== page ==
Help me understand the use case for indices


I'm new user of Elasticsearch, Kibana, Logstash and Filebeat, but have managed to install an environment and can send logs from my servers to the Logstash, which parses and forwards these to Elasticsearch.. So far so good..

I'm almost ready to put this setup into production - but am missing some information to ensure I've done everything the "right way".

We will be using the ElasticStack as centralized log server (For kind of backup but also for our operations team to daily access logs across all systems)

The part I am most in doubt of is the "Indices"? What is best practice here? Will one fit all or must I split them into...? Servers, Log types or ?

Right now I've been testing with a single one named logstash-*

We will be shipping a big varieties of log files to the ElasticStack (Rails logs, debian logs, java logs and also custom logs)

Please advice for some good resources and use cases for when to split into indices and when not to.

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Hi @mriber,

the concept of an index is explained in the documentation. Briefly said, it is a collection of documents and acts as the scope for mappings and many other document-related settings. Indices are subdivided into shards, that are distributed across the cluster for load balancing and resilience. By default, logstash creates an index for every day with the name being logstash-[YYYY.MM.DD], but this can be changed in the logstash configuration. Indices can be delete efficiently and therefore make for a good unit of log rotation, e.g. using Curator.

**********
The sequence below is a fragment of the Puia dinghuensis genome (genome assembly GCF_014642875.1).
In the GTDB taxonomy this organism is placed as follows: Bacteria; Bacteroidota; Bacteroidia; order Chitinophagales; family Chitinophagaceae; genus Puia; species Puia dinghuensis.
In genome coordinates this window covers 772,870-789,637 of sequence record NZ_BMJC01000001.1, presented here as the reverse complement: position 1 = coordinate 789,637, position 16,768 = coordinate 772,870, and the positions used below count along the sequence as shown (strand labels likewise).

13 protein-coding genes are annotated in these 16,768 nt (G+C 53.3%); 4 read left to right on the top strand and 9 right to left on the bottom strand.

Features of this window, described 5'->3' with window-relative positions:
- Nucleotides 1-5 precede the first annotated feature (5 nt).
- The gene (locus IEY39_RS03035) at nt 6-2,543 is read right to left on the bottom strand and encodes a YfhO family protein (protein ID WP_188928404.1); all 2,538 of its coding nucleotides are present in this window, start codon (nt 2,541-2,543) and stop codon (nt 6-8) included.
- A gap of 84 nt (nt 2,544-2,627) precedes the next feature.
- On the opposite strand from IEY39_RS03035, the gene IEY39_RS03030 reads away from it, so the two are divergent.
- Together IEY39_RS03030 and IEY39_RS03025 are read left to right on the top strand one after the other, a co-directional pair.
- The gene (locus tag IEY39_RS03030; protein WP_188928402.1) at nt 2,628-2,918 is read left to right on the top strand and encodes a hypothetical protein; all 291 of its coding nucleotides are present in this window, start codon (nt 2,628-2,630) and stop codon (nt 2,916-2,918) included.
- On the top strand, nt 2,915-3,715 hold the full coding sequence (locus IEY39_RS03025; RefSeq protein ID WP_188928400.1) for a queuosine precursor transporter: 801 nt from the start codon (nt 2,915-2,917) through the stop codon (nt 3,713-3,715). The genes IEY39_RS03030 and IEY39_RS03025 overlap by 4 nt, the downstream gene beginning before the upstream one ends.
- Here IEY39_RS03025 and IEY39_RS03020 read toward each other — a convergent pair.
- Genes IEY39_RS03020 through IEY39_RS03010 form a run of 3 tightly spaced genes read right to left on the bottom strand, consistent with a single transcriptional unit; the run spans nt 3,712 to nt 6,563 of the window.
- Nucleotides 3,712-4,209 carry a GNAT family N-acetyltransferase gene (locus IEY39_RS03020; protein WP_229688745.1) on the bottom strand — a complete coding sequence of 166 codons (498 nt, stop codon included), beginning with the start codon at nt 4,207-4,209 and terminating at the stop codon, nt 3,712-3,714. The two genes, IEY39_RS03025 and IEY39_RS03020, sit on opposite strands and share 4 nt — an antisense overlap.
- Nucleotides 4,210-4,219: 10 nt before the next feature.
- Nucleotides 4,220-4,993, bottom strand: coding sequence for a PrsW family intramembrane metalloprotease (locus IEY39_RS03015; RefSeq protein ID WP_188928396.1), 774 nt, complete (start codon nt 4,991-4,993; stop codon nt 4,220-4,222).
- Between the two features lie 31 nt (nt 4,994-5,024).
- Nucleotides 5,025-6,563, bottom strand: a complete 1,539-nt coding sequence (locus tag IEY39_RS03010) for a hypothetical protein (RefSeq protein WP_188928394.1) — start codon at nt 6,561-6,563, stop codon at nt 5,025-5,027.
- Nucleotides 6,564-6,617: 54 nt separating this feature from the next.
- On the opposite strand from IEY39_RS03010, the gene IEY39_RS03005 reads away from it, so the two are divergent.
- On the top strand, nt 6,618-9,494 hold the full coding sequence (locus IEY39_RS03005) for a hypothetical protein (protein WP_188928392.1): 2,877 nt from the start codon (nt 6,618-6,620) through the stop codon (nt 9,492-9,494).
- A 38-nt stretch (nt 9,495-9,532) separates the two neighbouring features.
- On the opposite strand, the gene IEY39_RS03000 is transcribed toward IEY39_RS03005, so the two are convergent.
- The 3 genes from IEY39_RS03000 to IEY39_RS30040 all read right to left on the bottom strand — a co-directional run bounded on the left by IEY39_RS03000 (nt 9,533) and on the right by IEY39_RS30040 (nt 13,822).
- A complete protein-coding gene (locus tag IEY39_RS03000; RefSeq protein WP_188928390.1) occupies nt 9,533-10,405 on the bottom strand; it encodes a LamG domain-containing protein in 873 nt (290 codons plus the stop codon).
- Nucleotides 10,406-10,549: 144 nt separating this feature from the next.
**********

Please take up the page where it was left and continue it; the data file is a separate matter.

The logstash-* you mentioned is a wildcard pattern that tells Elasticsearch to query across all indices whose name starts with logstash-. That way, even though your log entries are separated into daily indices, you can still query across all of them.

So if you expect to frequently query for log entries within one day and one type of logs, it would make sense to create an index per day and type. You're also free to change that index partitioning scheme at any point in the future if certain usage patterns emerge.

Hi @weltenwort,

Thank you very much for your response.

So given that I will be using the elasticsearch for cross server, cross project and cross applications centralized logging (thus many different formats of logging) it would make sense for me to make a different index pattern...


This will give me the options for:

  1. Searching EVERYTHING (by adding an index pattern logstash-*)
  2. Search across certain project, this could be production-application, test-application and sysadmin(for all log files relating to sysadmin stuff) by adding index pattern like (logstash-production-app-*
  3. It will also give me better options for deleting data per host/application. If for example we are adding a new filetype to be logged.

Will this make sense in a elasticstack setup? Or is it "overcomplicating" things..

This approach will give you a very large number of small shards, which is very inefficient as each shard comes with some overhead in terms of file handles and memory usage. In order to make sure that you get the most from your cluster, make sure that you have reasonably large shards - an average shard size between a few GB and up to a few tens of GB is quite common.

So it will not be a problem to have "different" kind of data in same index?

Eg. I will be sending the deban auth.log, this contains information like hostname, pid and action - while I'm also sending a rails log which contains a lot more info (like clientip, response, parameters, request url and so on)

You can have different types of data in a shared index as long as you do not have conflicting mappings for common fields. It is generally recommended to keep similar data with the same retention period in the same index. Exactly what is considered similar however varies from case to case.

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